Create the encrypted volume

# cryptsetup -v -y luksFormat /dev/sdX1
Confirm that you want to proceed by typing “YES”
Enter your passphrase when prompted. You will be asked to verify it
Once you have created the encrypted volume, you can proceed to format it

# cryptsetup luksOpen /dev/sdX1 mydata
# mkfs.ext3 /dev/mapper/mydata

Here you can choose other file formats such as FAT32, EXT4 etc

Create a mount point

# mkdir /mnt/mydata

Mount the new volume

# mount /dev/mapper/mydata /mnt/mydata
You can then write your data to the mounted and encrypted volume at /mnt/mydata

To close the volume

# umount /dev/mapper/mydata
# cryptsetup luksClose mydata

Note: if you are using a desktop such as GNOME, you will be prompted for a passphrase every time you insert the disk, so you do not have to mount the disk manually, but then again, we are talking about the command line here!

That’s it for now

Mobile SMS gateway server using Linux

Like many parts of Africa, SMS messages in Uganda continue to play a big role in the way people communicate. For the majority, the mobile phone is the first tech device and as such the use of SMS messages to send information in bulk and real time makes it ideal in fields such as health. As a Linux administrator, this is something you can do at little or no cost.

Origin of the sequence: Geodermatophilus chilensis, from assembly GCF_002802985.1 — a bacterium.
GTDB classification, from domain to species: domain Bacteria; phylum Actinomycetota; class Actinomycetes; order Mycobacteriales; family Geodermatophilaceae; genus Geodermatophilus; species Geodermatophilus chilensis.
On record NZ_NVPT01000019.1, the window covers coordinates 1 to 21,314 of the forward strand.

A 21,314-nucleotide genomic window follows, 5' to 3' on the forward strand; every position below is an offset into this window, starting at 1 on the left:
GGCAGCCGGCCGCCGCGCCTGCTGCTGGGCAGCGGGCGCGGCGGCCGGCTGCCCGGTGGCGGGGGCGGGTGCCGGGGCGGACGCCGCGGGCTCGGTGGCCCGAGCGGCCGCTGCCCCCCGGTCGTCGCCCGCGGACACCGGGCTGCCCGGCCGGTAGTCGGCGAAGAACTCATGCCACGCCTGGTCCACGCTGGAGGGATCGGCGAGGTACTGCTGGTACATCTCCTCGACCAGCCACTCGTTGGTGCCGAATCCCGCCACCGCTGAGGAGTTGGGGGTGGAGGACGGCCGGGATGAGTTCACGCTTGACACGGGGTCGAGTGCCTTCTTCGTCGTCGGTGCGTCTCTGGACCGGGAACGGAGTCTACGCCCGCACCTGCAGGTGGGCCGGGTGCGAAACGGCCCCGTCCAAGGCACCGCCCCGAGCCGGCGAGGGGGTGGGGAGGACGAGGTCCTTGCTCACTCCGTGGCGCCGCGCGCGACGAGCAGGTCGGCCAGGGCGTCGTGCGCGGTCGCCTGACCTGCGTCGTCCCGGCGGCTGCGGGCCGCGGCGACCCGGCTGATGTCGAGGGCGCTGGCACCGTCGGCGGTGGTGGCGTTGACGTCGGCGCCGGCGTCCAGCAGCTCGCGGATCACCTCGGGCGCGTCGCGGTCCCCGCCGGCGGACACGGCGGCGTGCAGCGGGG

I thought, I would share these GSM SMS/WAP gateways available for Linux

1.Kannel: By far the most widely used open source software. It can be used to serve the established user base with SMS capable handsets as well as the early adopters with their WAP terminals. Learn more at:
Kannel
2.SMS Server Tools: SmsTools
3.PointSMS: an easy-to-use program that enables you build your own SMS gateway. Learn more at PontSMS

Setting up an SMS gateway using Linux is fairly easy, and if you use kannel for example, you will be able to send and receive bulk SMS messages in no time. I have tested Kannel with our local mobile operators like Uganda Telecom, and it works pretty well using your typical 3G modem dongles, like Huawei E220, and E173s.

If you are interested in instructions on how to install and configure the server… drop me a comment.

PulseAudio – How to control the volume of individual applications via CLI

Using the Gnome interface, its pretty easy to adjust the volume of running audio based applications i.e. Go to sound Preferences >> Applications Tab. When using the Command Line interface (CLI) on the other hand, Its not that straight forward.

At the command prompt, run the following command:
pactl list | grep -A16 ‘Sink Input’ | more

The above command will give you details of your running streams or in ‘pulseaudio speak’ Sink Inputs (go figure). Take note of the Index number of the Sink Input you wish to control.

To control the volume of your application:
To mute: pactl set-sink-input-mute [sink Index no.] 1
To unmute: pactl set-sink-input-mute [sink Index no.] 0
To set Volume: pactl set-sink-input-volume [sink Index no.] 65535 (0-65535)

Hauppauge WinTV MiniStick on Linux – Digital TV in Uganda

As Uganda prepares to migrate to digital TV broadcasts in 2012, I have been testing some of the pilot broadcasts out there. I’m using Linux i.e. Fedora 12 – Kernel version: 2.6.32.21-168.fc12.i686 and an off-the shelf USB Hauppauge WinTV MiniStick.